Travis Scott wants out of Astroworld lawsuit

I would too if I were him. Whether he should or he will is another matter.

Houston-born rapper Travis Scott said he should not be held personally responsible for the deaths of 10 people who died in the crushing crowds of his 2021 Astroworld concert, court records show.

In a new motion filed in Harris County 11th Civil District Court this week, Scott — whose real name is Jacques Bermon Webster II — asked for a summary judgment in his favor, which would remove him from the sprawling lawsuit brought against dozens of companies and individuals connected to the concert by hundreds of victims of the tragedy.


In his motion, Scott argued the plaintiffs’ lawyers hadn’t proven that he or his touring company, XX Global, could be held responsible for injuries people suffered while trying to watch his performance.

“Performers are not expected to render special protection to the audience, nor to safeguard them from the rest of the crowd,” the motion read.

Texas law doesn’t require performers or promoters to protect audience members, the motion reads. And even if it did, Scott’s lawyers said he supported efforts to make more room on the festival grounds by removing rides and ended the show when he was directed to.

“No one disputes that tragedy struck the Astroworld Festival,” the motion read. “But promoting and performing at at a concert do not equate to the power to control a crowd or to design a venue safely.”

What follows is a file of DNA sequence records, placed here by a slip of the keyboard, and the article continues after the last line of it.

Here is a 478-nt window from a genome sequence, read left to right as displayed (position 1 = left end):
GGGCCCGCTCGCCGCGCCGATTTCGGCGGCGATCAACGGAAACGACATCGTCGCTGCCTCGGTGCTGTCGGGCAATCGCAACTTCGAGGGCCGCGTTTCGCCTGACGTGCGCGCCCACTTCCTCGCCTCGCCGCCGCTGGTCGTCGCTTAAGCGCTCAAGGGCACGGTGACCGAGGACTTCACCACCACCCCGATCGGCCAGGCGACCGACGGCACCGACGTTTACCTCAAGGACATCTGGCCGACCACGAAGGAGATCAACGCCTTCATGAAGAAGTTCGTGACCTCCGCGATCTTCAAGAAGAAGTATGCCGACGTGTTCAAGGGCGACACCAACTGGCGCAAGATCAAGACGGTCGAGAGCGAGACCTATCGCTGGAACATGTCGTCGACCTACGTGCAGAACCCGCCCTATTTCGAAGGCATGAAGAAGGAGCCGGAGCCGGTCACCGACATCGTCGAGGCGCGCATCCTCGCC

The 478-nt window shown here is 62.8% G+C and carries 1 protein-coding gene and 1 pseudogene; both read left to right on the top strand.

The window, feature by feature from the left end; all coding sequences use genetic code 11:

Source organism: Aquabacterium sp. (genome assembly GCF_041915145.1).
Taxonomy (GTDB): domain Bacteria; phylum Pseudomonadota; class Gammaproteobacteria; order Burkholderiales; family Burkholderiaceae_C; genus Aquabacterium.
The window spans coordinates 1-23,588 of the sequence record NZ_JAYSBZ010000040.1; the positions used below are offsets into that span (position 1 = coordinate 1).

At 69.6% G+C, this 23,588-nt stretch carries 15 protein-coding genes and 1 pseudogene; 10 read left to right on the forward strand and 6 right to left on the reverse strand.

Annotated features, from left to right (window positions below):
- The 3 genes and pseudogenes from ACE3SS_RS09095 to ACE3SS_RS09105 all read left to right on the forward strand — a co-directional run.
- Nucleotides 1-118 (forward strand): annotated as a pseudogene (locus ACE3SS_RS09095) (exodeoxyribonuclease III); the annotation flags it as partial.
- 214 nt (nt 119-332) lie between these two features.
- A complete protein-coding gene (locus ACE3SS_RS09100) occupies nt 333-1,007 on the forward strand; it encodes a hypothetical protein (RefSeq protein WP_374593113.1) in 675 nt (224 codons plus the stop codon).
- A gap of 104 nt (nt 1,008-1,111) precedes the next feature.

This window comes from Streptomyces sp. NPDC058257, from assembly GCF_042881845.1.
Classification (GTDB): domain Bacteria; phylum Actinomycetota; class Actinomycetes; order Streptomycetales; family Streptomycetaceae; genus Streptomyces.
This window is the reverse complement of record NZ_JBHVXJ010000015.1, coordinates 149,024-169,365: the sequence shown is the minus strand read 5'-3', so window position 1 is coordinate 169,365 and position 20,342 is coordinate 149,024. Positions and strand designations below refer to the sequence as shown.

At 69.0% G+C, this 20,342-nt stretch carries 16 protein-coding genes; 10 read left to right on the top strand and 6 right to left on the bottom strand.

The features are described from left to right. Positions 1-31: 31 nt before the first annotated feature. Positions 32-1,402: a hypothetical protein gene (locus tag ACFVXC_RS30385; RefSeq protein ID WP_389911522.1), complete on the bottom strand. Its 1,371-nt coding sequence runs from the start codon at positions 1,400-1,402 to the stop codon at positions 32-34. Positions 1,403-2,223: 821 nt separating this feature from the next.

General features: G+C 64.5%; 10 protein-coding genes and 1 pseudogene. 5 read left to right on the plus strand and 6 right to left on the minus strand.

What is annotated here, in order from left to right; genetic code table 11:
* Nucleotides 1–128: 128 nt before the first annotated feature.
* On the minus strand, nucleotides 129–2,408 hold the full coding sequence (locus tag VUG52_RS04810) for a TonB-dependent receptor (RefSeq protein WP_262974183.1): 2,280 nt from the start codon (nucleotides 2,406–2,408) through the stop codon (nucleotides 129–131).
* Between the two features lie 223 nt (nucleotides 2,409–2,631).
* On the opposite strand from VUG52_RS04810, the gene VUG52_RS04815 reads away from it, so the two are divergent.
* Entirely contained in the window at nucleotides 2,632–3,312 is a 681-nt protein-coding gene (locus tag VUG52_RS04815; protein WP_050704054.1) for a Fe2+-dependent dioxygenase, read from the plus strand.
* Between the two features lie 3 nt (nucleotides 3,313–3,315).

In his filing, Scott acknowledged that he “conceived” of the Astroworld concert as an ode to Houston’s defunct amusement park, and that he had some responsibilities for the concert planning: including arranging musical acts, marketing and his own performance.

But Scott said it was understood he was not responsible for venue security, safety or the site’s layout.

In separate motions, other companies connected to Scott, including his Cactus Jack Records label, have sought their own summary judgments.

The record company in a March 11 filing said the plaintiffs’ attorneys had shown “no evidence” that it was responsible for Astroworld.

A grand jury in June declined to indict Scott and others on criminal charges related to the concert.

See here for previous coverage. As noted in the story, several other defendants filed similar motions earlier in the week. I don’t have an opinion on this one as well, though on a gut level Scott seems to me to have some amount of culpability. That has nothing to do with what the law says, of course. Hearings for these and I presume other motions will be heard beginning this week. I’m very interested to see what else comes out of this.

Related Posts:

This entry was posted in Legal matters and tagged , , , , , , , , , , , , , . Bookmark the permalink.